Lion-Headed Deity with Cobra Headdress

Detail of the right side of the throne

Detail of the left side of the throne

Detail of the back of the throne

Detail of the right side of the throne

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Lion-Headed Deity with Cobra Headdress, 664-525 BCE
, Statuette
7th-6th century BCE
Late Period, Dynasty 26
Creation Place: Egypt (Ancient)
Leaded bronze, gold inlay
53 cm h x 14 cm w x 26.7 cm d (20 7/8 x 5 1/2 x 10 1/2 in.)
Harvard Art Museums/Arthur M. Sackler Museum, Bequest of Grenville L. Winthrop
, 1943.1121.A
Department of Ancient and Byzantine Art & Numismatics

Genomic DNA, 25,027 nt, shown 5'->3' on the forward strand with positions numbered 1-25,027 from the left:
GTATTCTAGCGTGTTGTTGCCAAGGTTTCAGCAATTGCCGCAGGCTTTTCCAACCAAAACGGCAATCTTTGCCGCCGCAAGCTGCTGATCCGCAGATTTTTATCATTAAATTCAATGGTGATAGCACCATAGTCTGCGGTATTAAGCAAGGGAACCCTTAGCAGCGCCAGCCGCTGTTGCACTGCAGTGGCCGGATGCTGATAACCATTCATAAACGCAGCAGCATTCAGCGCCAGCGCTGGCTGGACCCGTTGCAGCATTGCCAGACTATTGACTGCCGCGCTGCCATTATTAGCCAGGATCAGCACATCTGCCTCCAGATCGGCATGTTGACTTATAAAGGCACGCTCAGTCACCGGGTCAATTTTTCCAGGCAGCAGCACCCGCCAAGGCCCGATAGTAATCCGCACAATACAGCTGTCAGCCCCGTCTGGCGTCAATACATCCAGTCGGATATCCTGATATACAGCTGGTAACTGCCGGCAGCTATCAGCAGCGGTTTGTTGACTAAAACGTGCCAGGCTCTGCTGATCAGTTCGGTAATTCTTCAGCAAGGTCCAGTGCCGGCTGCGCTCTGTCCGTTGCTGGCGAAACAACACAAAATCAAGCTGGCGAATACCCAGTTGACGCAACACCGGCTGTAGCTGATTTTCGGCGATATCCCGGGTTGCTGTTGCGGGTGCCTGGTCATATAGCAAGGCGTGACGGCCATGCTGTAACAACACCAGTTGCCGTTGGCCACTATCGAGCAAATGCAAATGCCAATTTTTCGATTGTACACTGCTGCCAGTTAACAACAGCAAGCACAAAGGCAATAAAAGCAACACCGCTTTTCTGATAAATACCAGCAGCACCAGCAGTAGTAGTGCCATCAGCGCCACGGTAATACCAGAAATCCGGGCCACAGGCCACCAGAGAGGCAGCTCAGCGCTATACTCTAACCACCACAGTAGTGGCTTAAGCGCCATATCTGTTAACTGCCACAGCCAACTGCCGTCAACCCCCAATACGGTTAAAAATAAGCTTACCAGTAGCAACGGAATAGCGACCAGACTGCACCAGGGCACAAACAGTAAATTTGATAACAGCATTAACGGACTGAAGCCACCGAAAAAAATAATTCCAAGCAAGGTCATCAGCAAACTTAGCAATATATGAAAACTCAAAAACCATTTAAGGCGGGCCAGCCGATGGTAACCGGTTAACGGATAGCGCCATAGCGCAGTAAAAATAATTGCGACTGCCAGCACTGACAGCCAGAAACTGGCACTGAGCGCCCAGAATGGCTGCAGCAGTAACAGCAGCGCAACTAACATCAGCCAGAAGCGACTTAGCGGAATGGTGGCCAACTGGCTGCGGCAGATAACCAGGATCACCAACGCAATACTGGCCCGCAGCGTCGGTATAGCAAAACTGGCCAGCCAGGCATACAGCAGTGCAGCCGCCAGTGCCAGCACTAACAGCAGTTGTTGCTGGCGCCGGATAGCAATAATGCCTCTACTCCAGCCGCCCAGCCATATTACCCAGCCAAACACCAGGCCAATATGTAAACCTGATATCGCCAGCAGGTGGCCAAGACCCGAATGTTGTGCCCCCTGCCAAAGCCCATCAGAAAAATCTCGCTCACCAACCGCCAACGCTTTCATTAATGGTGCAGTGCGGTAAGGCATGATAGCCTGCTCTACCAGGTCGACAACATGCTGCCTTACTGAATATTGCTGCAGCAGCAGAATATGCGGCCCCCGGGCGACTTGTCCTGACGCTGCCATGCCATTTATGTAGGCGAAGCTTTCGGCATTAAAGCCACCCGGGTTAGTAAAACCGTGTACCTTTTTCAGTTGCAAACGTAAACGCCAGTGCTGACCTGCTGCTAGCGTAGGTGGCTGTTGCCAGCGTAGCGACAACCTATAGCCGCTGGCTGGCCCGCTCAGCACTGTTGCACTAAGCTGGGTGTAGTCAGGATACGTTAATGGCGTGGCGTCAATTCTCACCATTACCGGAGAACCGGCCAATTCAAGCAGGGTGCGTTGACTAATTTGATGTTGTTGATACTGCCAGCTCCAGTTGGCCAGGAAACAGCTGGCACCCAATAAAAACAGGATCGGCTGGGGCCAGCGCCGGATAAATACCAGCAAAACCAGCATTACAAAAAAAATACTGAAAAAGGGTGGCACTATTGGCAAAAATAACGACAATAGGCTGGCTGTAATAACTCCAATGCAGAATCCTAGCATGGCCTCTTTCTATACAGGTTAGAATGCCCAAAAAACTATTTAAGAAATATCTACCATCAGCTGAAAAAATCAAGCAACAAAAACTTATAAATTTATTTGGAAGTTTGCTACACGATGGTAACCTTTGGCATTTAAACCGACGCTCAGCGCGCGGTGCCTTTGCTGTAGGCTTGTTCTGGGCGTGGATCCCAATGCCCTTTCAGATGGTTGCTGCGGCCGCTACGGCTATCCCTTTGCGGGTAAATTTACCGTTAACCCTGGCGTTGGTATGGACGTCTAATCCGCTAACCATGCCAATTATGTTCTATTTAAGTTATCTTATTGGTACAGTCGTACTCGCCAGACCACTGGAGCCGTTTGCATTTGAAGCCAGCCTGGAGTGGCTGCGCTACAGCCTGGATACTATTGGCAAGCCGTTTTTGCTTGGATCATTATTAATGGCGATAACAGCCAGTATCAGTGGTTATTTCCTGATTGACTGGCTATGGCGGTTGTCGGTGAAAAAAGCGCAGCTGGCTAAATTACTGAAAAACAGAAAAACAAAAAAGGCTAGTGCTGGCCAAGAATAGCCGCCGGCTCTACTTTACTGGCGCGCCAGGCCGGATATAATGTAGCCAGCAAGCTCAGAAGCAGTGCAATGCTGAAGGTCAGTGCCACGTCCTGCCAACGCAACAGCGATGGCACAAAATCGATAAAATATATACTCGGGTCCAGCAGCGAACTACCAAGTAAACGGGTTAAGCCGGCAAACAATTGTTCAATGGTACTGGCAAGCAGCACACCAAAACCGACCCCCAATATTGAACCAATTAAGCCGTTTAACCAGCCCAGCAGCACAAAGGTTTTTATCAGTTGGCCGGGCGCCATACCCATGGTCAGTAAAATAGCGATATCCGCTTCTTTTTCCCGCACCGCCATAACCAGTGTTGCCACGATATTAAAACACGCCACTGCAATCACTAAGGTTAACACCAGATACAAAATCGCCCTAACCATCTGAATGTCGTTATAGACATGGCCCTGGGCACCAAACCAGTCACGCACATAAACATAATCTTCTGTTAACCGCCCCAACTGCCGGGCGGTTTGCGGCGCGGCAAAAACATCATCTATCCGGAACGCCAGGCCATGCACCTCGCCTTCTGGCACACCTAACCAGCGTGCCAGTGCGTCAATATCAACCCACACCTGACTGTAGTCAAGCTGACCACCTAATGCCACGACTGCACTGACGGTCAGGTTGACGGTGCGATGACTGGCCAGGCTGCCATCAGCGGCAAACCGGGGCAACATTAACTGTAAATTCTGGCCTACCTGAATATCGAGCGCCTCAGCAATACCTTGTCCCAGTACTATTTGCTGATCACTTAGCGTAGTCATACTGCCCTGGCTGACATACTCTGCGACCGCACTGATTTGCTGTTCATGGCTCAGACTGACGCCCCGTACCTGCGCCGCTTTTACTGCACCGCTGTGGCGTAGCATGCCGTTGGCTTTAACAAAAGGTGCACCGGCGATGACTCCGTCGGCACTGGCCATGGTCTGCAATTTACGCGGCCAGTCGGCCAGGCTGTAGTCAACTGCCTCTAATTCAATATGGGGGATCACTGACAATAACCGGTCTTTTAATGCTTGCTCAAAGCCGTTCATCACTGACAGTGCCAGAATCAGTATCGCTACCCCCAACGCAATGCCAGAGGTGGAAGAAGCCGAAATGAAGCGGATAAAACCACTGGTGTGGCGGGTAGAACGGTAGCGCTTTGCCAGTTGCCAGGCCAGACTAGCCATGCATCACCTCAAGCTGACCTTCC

1943.1121.A: Deity seated on a throne, both feet resting on a dais, and wearing the uraeus, but no crown (figure on left in image). Fur of mane and muzzle incised. Eyes inlaid with gold. Broadcloth incised. Chest is otherwise bare, deity wears an above-the-knee kilt. Both arms are bent at the elbow and the hands rest near the knees. Proper right hand is fisted, palm down, thumb extended. Proper left hand once held a staff (ankh) and is connected to the body with a support. The sides of the throne are incised with scenes enclosed with a geometric border. The piece is too damaged to make out the subjects of each scene. The scene incised on the proper right side of the throne includes an eye in the upper left corner of the field. Below the eye is a figure whose body is depicted frontally, but whose head, feet, and arms are turned to the right. The figure wears a tunic and skirt and holds aloft a bowl in both hands which s/he appears to extend toward the right. Unfortunately, the rest of the scene towards which the figure looks cannot be discerned. Below the figure, the bottom portion of the scene is covered by a repeated pattern of u-shaped incisions, of the sort often used to depict mountains. There are also scenes incised on the back of the throne and on the proper left side, but only bits of the geometric border can be discerned at present. Brown patina with bright green patches.